This provision of the Inflation Reduction Act will discourage corporations from siphoning resources from worker wages and productive investments for share repurchases that inflate CEO pay.
Cyprus is the latest European country to face a budget and banking crisis. Its deregulated banks have accumulated huge losses and now face imminent bankruptcy.
Like the United States government, the government of Cyprus guarantees most bank deposits against losses. So a failure of Cyrpus’s banks would result in a budget crisis for the government as well.
While it is easy to fault Cyprus for its failed policies, let’s not forget that the banking system of the United States of America collapsed five years ago. Little Cyprus (population 840,000) held out five years longer than the richest and most powerful country in the world.
What’s more, Cypriot banks have failed because they have engaged in all the risky business practices that US banks taught them. On top of that they implemented a US-style regime of self-regulation.
As a result, it’s no surprise that Bank of Cyprus is now going the way of Citibank. The surprise is that it took so long.
Unfortunately, the Cypriot government and the European Union are also following the US policy of bailing out their banks, letting managers and bondholders get off scott free.
[pullquote]To make bank depositors pay for a bank bailout is sheer robbery. There is no other word for it.[/pullquote]
In the US it was the taxpayers who paid the bill. In Cyprus, though, many of the bank depositors are actually foreign (rumored to be Russian). So in Cyprus they plan to make the depositors pay.
Like the United States, European Union countries provide guarantees to bank depositors. In Cyprus your first 100,000 Euros are guaranteed against losses if your bank goes bankrupt.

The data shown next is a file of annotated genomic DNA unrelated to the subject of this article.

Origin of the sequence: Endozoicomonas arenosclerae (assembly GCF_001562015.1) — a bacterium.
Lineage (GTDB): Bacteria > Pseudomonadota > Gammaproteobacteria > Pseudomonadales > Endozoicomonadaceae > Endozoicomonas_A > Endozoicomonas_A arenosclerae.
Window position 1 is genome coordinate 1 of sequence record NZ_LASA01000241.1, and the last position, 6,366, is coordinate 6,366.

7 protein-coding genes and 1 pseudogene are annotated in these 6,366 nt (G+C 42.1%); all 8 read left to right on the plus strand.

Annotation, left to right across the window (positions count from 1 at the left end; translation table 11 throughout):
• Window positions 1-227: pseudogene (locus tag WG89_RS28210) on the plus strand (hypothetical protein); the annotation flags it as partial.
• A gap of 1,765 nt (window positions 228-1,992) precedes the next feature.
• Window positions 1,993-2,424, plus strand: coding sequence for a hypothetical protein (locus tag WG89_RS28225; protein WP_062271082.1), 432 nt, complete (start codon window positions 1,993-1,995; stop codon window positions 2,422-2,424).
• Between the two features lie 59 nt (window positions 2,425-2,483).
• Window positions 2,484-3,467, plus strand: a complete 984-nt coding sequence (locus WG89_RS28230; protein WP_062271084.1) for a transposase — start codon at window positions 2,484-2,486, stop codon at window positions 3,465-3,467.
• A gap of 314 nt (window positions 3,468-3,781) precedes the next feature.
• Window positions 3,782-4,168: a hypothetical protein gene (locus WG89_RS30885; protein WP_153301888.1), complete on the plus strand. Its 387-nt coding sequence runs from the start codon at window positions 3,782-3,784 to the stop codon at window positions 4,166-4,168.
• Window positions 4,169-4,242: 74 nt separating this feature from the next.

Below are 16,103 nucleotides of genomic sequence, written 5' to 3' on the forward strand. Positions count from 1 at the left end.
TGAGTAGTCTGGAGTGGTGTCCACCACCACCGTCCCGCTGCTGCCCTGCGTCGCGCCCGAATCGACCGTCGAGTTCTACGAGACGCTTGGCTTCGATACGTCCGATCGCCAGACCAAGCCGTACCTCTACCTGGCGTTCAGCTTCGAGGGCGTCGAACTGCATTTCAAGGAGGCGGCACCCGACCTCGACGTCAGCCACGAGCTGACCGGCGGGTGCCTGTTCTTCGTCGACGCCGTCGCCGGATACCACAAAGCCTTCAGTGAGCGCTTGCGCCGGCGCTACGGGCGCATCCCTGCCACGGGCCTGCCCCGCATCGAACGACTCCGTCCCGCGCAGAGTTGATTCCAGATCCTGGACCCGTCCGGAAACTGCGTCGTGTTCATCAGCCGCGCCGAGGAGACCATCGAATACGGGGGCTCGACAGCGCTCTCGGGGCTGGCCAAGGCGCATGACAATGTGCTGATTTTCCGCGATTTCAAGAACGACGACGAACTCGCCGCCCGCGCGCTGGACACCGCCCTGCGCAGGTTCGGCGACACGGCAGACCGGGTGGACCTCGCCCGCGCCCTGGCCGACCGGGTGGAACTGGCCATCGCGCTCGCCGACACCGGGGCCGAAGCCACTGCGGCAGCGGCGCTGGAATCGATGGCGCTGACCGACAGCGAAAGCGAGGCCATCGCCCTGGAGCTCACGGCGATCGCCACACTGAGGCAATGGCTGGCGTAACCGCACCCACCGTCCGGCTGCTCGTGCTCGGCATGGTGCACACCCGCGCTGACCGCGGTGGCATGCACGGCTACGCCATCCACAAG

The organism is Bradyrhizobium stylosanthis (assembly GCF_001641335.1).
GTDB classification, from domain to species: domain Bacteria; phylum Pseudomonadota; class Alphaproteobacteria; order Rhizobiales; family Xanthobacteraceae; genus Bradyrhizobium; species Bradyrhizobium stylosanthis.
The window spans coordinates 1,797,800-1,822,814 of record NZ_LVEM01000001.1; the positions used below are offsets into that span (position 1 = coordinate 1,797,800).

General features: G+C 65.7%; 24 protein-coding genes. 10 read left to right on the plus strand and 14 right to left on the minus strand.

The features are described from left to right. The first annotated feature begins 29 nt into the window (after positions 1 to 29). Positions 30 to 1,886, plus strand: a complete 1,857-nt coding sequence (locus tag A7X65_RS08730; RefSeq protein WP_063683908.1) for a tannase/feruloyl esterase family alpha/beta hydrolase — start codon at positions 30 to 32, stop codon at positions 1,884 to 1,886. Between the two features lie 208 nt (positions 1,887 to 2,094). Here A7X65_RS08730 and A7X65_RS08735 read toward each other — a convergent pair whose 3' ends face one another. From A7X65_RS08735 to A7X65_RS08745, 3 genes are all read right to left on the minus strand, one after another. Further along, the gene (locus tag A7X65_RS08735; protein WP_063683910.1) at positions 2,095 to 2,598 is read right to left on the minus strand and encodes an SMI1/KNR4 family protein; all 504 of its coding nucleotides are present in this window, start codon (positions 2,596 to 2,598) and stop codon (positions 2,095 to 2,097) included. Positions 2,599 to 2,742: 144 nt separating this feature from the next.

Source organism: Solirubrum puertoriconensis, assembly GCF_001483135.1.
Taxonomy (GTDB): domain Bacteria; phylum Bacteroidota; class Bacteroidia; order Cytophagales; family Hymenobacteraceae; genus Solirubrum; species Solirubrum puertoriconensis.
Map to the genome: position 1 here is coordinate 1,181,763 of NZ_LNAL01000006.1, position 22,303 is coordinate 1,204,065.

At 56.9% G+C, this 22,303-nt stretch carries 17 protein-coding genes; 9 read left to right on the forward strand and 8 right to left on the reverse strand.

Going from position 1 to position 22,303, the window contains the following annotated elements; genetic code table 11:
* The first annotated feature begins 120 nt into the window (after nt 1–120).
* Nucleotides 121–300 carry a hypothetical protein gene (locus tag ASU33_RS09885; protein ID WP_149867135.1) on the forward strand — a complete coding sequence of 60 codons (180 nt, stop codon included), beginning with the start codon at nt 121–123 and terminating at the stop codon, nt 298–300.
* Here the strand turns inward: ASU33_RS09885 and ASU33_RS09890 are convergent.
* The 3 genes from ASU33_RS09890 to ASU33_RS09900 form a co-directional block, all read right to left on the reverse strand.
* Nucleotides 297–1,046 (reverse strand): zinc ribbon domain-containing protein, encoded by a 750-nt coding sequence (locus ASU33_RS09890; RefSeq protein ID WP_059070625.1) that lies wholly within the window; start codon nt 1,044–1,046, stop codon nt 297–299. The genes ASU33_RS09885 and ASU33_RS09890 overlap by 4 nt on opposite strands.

Any deposits over 100,000 Euros are theoretically at risk, but there’s a clear legal hierarchy of who takes losses and who gets paid. First the bank’s owners get wiped out. After all, they’re the ones who racked up the losses that bust the bank.
Next the bondholders — the professional investors who lent money to the bank itself — take their losses. Then, only after the pros have been wiped out, do the amateurs — the depositors — lose any money.
That’s the theory of what happens when a bank goes bankrupt. Except that Cyprus’s banks are not going bankrupt. To prevent a bankruptcy, the European Union wants the government of Cyprus to declare a one-time tax on bank deposits.
That’s right. If the government takes 20% of your deposited funds and uses the money to bail out your bank, your bank won’t go bankrupt and your deposits won’t be at risk. Of course, you’ll have only 80% of your money, but technically your 80% is still perfectly safe and guaranteed by government deposit insurance.
In other words, it’s the Great Cyprus Bank Robbery.
No doubt Cyprus has made many mistakes in its bank regulations and policies. But anyone who thinks that a country of 840,000 is making up its own policies is crazy. Cyprus has implemented the policies that the US and EU have recommended for it.
Now that Cyprus’s banks are in trouble, the EU is demanding that Cyprus bail out its banks — and make the depositors pay for the bailout. It’s no mystery why. Most of the bondholders who lent to Cyprus’s banks are banks in other European countries.
Cyprus should let its banks fail, then see where the chips fall. Depositors should be protected as much as possible. Ultimately, if there are deposit insurance bills to pay, the government should pay for them. If that means higher taxes, so be it.
But to make bank depositors pay for a bank bailout is sheer robbery. There is no other word for it. A lawyer may argue that legally it is a preemptive tax, but morally it is robbery all the same.